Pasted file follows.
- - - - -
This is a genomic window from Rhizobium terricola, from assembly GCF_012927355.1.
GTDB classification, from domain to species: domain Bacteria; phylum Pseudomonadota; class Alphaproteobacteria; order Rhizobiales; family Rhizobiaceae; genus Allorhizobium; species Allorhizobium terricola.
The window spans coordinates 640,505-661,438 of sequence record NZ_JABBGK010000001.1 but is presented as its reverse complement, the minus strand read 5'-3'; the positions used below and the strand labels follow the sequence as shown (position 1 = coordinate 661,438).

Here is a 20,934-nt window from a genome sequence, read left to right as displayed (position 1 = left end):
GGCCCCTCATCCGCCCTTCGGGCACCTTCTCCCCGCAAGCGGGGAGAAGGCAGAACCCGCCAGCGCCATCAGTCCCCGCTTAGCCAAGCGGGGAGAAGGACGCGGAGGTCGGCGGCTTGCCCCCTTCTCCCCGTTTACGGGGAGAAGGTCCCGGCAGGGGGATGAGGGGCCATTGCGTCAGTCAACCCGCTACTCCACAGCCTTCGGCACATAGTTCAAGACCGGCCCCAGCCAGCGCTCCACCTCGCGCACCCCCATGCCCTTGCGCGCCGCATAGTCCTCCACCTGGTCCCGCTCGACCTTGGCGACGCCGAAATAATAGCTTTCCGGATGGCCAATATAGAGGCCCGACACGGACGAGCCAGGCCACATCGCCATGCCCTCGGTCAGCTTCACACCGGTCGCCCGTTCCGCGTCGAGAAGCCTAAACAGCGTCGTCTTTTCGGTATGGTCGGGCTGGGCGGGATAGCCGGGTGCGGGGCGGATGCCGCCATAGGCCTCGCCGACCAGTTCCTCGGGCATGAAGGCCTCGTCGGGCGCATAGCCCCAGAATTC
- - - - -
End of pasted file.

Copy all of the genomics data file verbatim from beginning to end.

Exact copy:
This is a genomic window from Rhizobium terricola, from assembly GCF_012927355.1.
GTDB classification, from domain to species: domain Bacteria; phylum Pseudomonadota; class Alphaproteobacteria; order Rhizobiales; family Rhizobiaceae; genus Allorhizobium; species Allorhizobium terricola.
The window spans coordinates 640,505-661,438 of sequence record NZ_JABBGK010000001.1 but is presented as its reverse complement, the minus strand read 5'-3'; the positions used below and the strand labels follow the sequence as shown (position 1 = coordinate 661,438).

Here is a 20,934-nt window from a genome sequence, read left to right as displayed (position 1 = left end):
GGCCCCTCATCCGCCCTTCGGGCACCTTCTCCCCGCAAGCGGGGAGAAGGCAGAACCCGCCAGCGCCATCAGTCCCCGCTTAGCCAAGCGGGGAGAAGGACGCGGAGGTCGGCGGCTTGCCCCCTTCTCCCCGTTTACGGGGAGAAGGTCCCGGCAGGGGGATGAGGGGCCATTGCGTCAGTCAACCCGCTACTCCACAGCCTTCGGCACATAGTTCAAGACCGGCCCCAGCCAGCGCTCCACCTCGCGCACCCCCATGCCCTTGCGCGCCGCATAGTCCTCCACCTGGTCCCGCTCGACCTTGGCGACGCCGAAATAATAGCTTTCCGGATGGCCAATATAGAGGCCCGACACGGACGAGCCAGGCCACATCGCCATGCCCTCGGTCAGCTTCACACCGGTCGCCCGTTCCGCGTCGAGAAGCCTAAACAGCGTCGTCTTTTCGGTATGGTCGGGCTGGGCGGGATAGCCGGGTGCGGGGCGGATGCCGCCATAGGCCTCGCCGACCAGTTCCTCGGGCATGAAGGCCTCGTCGGGCGCATAGCCCCAGAATTC